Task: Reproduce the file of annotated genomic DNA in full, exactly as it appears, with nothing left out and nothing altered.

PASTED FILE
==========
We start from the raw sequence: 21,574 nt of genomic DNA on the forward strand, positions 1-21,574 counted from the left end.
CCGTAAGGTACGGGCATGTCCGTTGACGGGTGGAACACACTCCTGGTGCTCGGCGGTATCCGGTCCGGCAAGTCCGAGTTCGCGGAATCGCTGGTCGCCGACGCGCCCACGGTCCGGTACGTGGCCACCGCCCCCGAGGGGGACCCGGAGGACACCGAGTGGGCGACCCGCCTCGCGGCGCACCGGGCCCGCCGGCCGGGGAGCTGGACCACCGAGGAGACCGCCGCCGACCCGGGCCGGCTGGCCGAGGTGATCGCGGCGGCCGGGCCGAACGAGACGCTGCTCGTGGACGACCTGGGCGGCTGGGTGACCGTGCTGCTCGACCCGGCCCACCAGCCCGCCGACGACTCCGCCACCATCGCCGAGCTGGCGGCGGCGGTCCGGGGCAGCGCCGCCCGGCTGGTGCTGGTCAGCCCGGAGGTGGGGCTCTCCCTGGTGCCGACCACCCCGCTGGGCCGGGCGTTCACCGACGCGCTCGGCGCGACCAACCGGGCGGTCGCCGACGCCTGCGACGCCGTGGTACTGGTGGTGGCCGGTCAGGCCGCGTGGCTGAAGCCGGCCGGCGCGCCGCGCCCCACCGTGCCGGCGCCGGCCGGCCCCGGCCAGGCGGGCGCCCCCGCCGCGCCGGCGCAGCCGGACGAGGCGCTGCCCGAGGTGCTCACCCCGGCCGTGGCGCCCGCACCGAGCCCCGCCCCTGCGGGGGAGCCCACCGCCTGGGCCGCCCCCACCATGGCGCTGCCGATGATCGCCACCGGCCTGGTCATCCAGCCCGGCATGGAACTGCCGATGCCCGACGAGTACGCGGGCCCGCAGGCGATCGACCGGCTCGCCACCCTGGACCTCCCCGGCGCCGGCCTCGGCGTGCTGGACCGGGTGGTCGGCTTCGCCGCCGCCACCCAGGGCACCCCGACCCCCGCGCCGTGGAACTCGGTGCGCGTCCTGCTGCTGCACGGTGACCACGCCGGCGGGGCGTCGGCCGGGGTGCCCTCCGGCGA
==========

We start from the raw sequence: 21,574 nt of genomic DNA on the forward strand, positions 1-21,574 counted from the left end.
CCGTAAGGTACGGGCATGTCCGTTGACGGGTGGAACACACTCCTGGTGCTCGGCGGTATCCGGTCCGGCAAGTCCGAGTTCGCGGAATCGCTGGTCGCCGACGCGCCCACGGTCCGGTACGTGGCCACCGCCCCCGAGGGGGACCCGGAGGACACCGAGTGGGCGACCCGCCTCGCGGCGCACCGGGCCCGCCGGCCGGGGAGCTGGACCACCGAGGAGACCGCCGCCGACCCGGGCCGGCTGGCCGAGGTGATCGCGGCGGCCGGGCCGAACGAGACGCTGCTCGTGGACGACCTGGGCGGCTGGGTGACCGTGCTGCTCGACCCGGCCCACCAGCCCGCCGACGACTCCGCCACCATCGCCGAGCTGGCGGCGGCGGTCCGGGGCAGCGCCGCCCGGCTGGTGCTGGTCAGCCCGGAGGTGGGGCTCTCCCTGGTGCCGACCACCCCGCTGGGCCGGGCGTTCACCGACGCGCTCGGCGCGACCAACCGGGCGGTCGCCGACGCCTGCGACGCCGTGGTACTGGTGGTGGCCGGTCAGGCCGCGTGGCTGAAGCCGGCCGGCGCGCCGCGCCCCACCGTGCCGGCGCCGGCCGGCCCCGGCCAGGCGGGCGCCCCCGCCGCGCCGGCGCAGCCGGACGAGGCGCTGCCCGAGGTGCTCACCCCGGCCGTGGCGCCCGCACCGAGCCCCGCCCCTGCGGGGGAGCCCACCGCCTGGGCCGCCCCCACCATGGCGCTGCCGATGATCGCCACCGGCCTGGTCATCCAGCCCGGCATGGAACTGCCGATGCCCGACGAGTACGCGGGCCCGCAGGCGATCGACCGGCTCGCCACCCTGGACCTCCCCGGCGCCGGCCTCGGCGTGCTGGACCGGGTGGTCGGCTTCGCCGCCGCCACCCAGGGCACCCCGACCCCCGCGCCGTGGAACTCGGTGCGCGTCCTGCTGCTGCACGGTGACCACGCCGGCGGGGCGTCGGCCGGGGTGCCCTCCGGCGA